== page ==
In the inflationary world of 2021, some new cars are sold ten to thirty percent over their asking price. This is the primary example most media outlets use when they cover inflation.
It’s so telling of the time we’re living in. People would rather pay more for a new car than drive their existing one for another year. Consumerism at its height.
One of our family friends is a very wealthy man. His net worth is in the high eight-figure range. His favorite car brand is Mercedes because his father and grandfather always had one. So he and his brother are also Mercedes fans.
When I was in college, he always had an E-class. He once told me a story about how he and his brother upgraded their cars. “Once every four to five years, we go to the dealership and buy the exact same car, but the latest edition. The people there also know exactly what we want so we just go there to sign.”
It’s been a ritual for them. Same model, same color (he buys silver metallic, his brother black), same configuration, just newer. About eight or nine years ago, they switched things up. They went for the S-class. A great luxury vehicle.
It’s about time for them to go to the dealership again. But last time I heard from him (a few weeks ago), he was still driving his 2017 model. Buying a new car is not at the top of his list. My dad asked him, “When are you getting the new model?”
“It can wait.”
The truly rich people I know are not consumers. They are owners. They own assets, businesses, and debt. They are often lending money to individuals and organizations instead of borrowing it to buy consumer products.
The world’s economy is built on consumerism. The primary preoccupation of modern society is to acquire consumer goods.
We have jobs because we need money to buy products, experiences, and to acquire mortgages so we can “buy” houses. Most people don’t own income-producing or liquid assets.
Think about it. Why does a rich person wait to buy a new car? Sure, they probably don’t want to pay more money. But it’s mostly because rich people understand supply and demand.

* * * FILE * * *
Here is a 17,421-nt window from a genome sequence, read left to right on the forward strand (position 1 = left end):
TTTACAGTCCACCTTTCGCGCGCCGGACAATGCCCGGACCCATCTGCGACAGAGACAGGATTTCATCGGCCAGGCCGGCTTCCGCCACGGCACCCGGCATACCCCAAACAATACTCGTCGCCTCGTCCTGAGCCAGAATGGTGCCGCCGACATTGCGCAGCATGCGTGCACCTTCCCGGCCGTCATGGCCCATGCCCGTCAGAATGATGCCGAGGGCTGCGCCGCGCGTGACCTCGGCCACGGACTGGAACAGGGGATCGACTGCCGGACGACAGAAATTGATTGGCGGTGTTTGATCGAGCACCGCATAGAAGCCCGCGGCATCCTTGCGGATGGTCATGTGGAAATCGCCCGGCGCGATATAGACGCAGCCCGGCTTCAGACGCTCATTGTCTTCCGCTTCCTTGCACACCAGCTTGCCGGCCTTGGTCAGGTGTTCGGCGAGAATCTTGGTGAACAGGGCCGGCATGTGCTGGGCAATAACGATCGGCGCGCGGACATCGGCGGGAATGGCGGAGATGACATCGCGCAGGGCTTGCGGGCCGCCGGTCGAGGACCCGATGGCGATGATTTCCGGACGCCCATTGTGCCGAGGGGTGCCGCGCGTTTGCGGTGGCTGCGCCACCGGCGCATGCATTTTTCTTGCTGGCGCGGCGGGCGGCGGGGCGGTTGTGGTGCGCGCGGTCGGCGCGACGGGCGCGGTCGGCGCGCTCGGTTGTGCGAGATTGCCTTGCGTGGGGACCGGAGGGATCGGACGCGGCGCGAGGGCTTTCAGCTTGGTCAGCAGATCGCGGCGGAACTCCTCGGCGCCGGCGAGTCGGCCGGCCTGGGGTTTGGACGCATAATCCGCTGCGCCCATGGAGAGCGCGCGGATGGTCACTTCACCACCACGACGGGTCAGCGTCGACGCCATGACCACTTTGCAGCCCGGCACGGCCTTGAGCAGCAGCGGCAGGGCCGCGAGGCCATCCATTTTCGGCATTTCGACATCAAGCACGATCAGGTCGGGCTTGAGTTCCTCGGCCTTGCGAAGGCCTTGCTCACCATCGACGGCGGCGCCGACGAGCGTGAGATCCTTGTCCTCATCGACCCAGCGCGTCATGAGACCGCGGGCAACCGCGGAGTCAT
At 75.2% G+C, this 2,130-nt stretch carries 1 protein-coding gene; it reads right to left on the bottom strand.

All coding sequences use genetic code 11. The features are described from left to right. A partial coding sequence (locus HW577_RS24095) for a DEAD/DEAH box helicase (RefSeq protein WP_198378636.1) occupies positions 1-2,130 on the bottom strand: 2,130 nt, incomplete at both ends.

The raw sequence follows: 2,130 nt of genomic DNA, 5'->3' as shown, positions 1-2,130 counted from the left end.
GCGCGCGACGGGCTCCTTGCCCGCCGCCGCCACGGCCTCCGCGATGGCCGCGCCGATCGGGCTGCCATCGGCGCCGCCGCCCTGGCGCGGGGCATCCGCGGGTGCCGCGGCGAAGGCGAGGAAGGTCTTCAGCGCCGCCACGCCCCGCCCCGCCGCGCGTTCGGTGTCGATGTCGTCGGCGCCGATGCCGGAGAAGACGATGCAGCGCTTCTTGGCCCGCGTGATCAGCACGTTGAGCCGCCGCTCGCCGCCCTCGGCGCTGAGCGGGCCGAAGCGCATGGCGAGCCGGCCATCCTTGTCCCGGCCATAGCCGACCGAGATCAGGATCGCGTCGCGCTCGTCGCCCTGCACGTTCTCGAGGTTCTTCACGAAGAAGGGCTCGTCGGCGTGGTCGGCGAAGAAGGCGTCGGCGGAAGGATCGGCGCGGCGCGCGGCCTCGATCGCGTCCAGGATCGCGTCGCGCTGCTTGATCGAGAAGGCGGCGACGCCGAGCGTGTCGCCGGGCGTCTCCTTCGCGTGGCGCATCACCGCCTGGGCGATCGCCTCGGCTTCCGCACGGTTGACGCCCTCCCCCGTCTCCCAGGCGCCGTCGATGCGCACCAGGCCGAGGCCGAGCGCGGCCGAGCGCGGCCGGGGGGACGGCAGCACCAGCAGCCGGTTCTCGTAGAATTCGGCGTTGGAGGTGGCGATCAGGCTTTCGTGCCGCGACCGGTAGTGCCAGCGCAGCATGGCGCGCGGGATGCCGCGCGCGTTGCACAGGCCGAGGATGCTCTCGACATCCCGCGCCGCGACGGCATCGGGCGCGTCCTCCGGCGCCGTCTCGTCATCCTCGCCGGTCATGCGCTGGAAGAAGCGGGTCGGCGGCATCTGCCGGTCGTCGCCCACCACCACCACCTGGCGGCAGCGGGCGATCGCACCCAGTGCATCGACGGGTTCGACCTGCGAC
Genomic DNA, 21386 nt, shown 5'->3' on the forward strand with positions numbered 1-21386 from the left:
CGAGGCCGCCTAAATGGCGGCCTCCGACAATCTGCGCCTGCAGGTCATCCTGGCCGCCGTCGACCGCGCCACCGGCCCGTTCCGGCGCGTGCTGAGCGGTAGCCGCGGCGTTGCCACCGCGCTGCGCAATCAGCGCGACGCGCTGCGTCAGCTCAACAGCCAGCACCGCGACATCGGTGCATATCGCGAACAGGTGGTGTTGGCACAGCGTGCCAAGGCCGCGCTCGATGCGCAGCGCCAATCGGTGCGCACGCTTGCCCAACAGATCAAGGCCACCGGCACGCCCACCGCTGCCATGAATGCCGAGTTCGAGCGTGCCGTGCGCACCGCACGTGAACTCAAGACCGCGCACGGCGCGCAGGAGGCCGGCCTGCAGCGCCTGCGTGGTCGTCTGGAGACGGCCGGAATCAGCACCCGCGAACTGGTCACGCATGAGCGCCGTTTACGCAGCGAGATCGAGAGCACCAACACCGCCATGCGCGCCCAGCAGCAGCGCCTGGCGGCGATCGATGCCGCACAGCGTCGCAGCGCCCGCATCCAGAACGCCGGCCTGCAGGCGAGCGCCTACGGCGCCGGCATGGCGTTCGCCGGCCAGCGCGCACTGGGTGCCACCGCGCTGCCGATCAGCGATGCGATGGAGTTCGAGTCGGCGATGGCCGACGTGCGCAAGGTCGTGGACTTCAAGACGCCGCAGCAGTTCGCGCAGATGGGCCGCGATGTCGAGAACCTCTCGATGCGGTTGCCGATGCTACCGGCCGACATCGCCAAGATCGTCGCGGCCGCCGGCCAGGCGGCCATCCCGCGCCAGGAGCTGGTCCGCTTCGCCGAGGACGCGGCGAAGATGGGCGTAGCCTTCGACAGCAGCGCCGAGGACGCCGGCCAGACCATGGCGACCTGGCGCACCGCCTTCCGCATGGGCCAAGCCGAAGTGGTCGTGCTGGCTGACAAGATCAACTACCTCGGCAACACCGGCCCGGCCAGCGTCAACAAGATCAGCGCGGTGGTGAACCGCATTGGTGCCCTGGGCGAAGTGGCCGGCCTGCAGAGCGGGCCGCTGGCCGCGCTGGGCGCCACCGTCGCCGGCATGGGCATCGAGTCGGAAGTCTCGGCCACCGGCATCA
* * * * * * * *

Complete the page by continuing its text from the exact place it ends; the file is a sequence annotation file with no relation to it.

Acquiring assets instead of goods
To get rich, you need to have assets that are in demand. And ideally, you want to own things that are low in supply. Prime real estate is the perfect example of that. Another example is the start of the coronavirus crisis. The companies and individuals who controlled the face-masks controlled the world for a short while.
But understanding supply and demand is not enough. You have to be prepared for fluctuations in the market and be willing to sit still. If you own a good car, and even if you’ve been driving it for 10 years, you could easily drive it for another year.
There’s no rush.
But consumers are always in a rush. A rush to buy the latest smartphone, car, tv, boat, gadget, house decoration, jacket, shoes, you name it. And on the way to acquiring these objects, they get into debt, which destroys their odds of ever becoming wealthy.
A lot of people now think they are not consumers because they buy vintage clothes, save some money, and spend on “experiences” instead. They are being fooled by the advertising world.
Have you noticed this trend? To attract young folks, brands have promoted the idea of experiences. They’ve convinced people that it’s better to go on vacation or drive five hours to eat at some fancy restaurant.
Instead of consuming goods, they are simply consuming experiences. Same underlying activity, different destination.
It’s probably the smartest move in advertising of the last decade. They also use it to sell smartphones and gadgets. “You need this new smartphone with the best camera ever so you can document your amazing vacation.” It’s a highly effective marketing strategy.
But it’s detrimental to your net worth. That’s why rich people avoid consumerism. That doesn’t mean they consume nothing. That’s impossible. The difference is that their primary aim is not to acquire goods or experiences, it’s to acquire assets.